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By faith we understand that the entire universe was formed at God’s command, that what we now see did not come from anything that can be seen.

- Hebrews 11:3

The market economy we live and participate in everyday here in the United States is impersonal. It is often derided because of that characteristic. However, there are many impersonal rules in the universe that are part of God’s created order. The market economy is no different.

How Is the Market Economy “Impersonal”?

There are two different ways in which the economy is “impersonal.”

1. The economy is often impersonal in that it is anonymous.

For most of us, we will never know all the people who provide the things we consume. There are simply too many people involved for them to get to know us and for us to get to know them. To get a great perspective on all the people involved in production, check out I, Smartphone by IFWE or the essay I, Pencil by Leonard Read.

2. The economy is governed by a set of impersonal rules.

Similar to the laws of physics, there are sets of economic “laws” which operate independently of what we may think of them.

Hebrews 11:13, quoted above, says “…the entire universe was formed at God’s command…” which then includes both the physical things and the invisible rules governing their behavior. He then gave humans the capacity to discover the rules he set forth within the universe.

These include rules of economics, rules like the law of supply and demand. The law of supply and demand – just like gravity – exists as a universal truth whether we like it or not.

But “Impersonal” Is Bad, Right?

Impersonal does not necessarily equal bad, inefficient or immoral. Things oftentimes work out for the better in impersonal systems. Another very impersonal social system that many of us also participate in is traffic. The impersonal rules governing traffic help us more quickly get from point A to point B.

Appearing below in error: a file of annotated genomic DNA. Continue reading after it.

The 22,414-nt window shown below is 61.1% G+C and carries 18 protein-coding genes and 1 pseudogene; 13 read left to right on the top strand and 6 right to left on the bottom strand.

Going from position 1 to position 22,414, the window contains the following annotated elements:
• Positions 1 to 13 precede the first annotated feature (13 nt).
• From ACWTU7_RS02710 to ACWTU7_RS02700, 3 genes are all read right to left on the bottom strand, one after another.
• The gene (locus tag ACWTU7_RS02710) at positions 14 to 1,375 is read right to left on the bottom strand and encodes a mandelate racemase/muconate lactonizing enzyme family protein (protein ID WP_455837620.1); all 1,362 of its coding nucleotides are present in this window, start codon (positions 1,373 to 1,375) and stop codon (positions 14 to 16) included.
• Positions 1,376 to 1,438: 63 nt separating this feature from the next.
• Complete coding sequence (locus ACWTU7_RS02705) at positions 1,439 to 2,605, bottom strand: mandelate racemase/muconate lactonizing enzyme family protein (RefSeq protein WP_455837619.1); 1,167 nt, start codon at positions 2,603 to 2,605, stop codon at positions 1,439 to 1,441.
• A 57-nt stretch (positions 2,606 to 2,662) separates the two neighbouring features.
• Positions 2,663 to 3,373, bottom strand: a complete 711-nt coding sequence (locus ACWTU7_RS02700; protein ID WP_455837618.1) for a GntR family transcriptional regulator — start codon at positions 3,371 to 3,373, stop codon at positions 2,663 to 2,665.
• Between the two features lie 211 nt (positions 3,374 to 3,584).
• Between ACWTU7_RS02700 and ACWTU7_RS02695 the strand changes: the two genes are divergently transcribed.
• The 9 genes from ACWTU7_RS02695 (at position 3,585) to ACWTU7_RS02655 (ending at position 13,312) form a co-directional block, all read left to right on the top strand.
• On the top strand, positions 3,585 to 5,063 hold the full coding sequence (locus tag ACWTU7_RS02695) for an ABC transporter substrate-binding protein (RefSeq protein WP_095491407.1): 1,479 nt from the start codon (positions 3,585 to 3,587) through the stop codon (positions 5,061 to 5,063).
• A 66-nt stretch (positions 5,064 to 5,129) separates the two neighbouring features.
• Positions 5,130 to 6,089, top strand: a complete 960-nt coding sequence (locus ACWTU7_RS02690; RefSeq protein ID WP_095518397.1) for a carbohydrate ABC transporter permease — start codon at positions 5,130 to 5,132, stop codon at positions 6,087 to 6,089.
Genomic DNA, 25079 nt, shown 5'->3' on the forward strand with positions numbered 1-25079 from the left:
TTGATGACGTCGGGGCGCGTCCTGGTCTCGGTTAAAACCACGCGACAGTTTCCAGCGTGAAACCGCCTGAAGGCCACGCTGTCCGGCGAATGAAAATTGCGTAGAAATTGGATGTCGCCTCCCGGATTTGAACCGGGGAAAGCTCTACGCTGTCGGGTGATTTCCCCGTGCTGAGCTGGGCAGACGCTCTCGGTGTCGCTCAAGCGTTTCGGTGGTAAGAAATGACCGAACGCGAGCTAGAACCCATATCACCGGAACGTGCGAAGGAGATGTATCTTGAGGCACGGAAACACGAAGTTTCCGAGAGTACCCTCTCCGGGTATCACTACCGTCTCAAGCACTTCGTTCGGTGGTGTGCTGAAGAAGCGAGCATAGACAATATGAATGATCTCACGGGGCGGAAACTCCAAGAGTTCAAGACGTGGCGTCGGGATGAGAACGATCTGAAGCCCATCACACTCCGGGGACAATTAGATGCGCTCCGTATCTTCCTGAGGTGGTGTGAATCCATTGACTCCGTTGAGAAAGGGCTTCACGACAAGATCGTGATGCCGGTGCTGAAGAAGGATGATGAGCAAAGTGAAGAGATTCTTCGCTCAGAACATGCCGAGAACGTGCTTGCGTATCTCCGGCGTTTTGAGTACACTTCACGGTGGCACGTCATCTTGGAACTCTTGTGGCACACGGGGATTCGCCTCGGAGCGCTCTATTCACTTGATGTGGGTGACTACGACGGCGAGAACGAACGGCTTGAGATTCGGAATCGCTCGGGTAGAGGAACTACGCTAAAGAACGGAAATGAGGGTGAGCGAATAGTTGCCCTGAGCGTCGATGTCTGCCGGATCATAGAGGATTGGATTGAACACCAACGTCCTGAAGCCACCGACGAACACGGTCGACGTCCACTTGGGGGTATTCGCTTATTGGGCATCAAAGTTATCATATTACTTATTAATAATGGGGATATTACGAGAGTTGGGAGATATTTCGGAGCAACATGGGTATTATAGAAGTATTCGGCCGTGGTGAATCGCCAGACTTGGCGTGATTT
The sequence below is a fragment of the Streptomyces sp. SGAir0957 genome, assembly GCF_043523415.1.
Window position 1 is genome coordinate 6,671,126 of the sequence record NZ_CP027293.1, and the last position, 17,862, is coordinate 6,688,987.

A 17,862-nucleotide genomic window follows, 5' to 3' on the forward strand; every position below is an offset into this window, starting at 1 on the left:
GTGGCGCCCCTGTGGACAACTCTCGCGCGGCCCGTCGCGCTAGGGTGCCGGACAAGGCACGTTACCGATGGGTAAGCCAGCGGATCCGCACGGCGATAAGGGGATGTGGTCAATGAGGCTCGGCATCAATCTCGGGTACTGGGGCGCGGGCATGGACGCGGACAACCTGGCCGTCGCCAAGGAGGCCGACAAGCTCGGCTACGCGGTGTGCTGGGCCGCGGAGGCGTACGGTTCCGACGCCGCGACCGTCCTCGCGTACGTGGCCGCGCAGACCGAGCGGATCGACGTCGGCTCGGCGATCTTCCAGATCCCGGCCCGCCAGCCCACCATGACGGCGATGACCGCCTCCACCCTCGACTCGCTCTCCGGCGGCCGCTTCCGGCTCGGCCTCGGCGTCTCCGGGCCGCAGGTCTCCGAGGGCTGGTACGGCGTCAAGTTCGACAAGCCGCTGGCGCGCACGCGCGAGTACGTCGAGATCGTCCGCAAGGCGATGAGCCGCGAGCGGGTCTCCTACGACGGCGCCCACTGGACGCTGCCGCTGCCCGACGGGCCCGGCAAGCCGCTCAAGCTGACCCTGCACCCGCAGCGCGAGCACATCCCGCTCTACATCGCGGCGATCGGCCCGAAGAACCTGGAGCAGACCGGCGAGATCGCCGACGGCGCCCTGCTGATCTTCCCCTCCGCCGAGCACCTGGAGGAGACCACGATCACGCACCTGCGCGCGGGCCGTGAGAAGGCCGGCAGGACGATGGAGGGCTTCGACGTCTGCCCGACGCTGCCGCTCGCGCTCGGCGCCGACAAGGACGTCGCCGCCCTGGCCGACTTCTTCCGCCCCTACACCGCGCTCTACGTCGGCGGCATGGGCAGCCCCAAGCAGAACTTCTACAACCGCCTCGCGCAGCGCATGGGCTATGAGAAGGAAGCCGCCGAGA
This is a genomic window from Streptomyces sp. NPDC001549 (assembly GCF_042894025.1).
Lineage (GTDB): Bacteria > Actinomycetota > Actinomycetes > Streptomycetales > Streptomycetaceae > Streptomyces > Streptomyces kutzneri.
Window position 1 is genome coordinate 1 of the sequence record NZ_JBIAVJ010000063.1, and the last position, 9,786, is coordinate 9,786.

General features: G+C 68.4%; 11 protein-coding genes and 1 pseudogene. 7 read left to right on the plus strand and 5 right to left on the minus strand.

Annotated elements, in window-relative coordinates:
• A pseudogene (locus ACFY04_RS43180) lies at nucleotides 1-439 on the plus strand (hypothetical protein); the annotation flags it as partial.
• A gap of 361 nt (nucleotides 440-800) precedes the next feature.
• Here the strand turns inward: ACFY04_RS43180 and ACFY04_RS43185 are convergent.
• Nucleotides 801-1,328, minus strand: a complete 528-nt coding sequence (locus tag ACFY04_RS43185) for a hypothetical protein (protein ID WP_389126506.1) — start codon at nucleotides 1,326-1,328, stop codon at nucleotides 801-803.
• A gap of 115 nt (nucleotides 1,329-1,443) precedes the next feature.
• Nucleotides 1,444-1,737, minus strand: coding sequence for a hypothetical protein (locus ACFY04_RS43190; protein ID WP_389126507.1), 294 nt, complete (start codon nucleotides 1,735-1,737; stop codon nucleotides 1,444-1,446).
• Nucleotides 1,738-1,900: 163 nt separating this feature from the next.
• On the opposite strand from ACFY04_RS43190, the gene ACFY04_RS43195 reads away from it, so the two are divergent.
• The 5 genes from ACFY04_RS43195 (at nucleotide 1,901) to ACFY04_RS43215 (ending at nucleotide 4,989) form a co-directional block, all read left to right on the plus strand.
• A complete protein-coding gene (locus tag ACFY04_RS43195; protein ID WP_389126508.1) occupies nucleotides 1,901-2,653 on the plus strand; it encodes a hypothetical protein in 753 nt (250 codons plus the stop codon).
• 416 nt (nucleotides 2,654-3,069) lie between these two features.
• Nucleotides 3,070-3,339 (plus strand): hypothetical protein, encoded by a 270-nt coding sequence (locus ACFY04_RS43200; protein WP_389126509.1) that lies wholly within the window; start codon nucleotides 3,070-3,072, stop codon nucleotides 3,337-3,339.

In a recent discussion group, the assigned reading was a collection of essays by economist and theologian Paul Heyne, entitled, Are Economists Basically Immoral?” and Other Essays on Economics, Ethics, and Religion.

Within one of the essays, Heyne discusses the impersonal nature of traffic. He offers the example of a typical intersection. Each driver takes his or her turn in proper order based on when they can proceed through the intersection. There isn’t any conference between all the drivers to determine who is the busiest or deserves to go through first. Everyone takes their turn based on a prearranged set of clear and obeyed rules.

What if a driver attempts to make the system at an intersection more “personal” or “moral”? Heyne explains:

What will a driver accomplish if he refrains from advancing when the light turns green, perhaps because he’s running early and suspects that some in the cross-traffic are running late? He will almost certainly not persuade the cross-traffic to go on red; he will delay people behind him, who could well be on much more urgent missions than his own; and he will increase the likelihood of an accident by introducing substantial new uncertainties into the calculations of drivers who are observing and trying to anticipate his erratic behavior.

With the endless stream of variables that threaten safe driving, clear, impersonal rules help drivers predict outcomes and safely travel to their destinations.

Rules of the Road, Rules of the Economy

Although there is order to this system, the individuals within the system are not ordered. Just as I cannot drive through a red light, I cannot steal your personal belongings. Taking advantage of the clear, impersonal rules of the road, individuals have freedom to travel about as they like within those rules. It’s the same with our market economy.

Basic, simple rules of the road and of the economy, although impersonal, can help us make decisions and interact in a thoughtful way with the many people around us.

How do you feel about the impersonal aspects of the economy? Leave your comments here

Taylor Barkley

About Taylor Barkley

Taylor Barkley is an outreach associate at a non-profit public policy center in the Washington, DC area and is also a graduate student in the George Mason University School of Public Policy. Mr. Barkley graduated from Taylor University in 2009 with a double major in history and political science.

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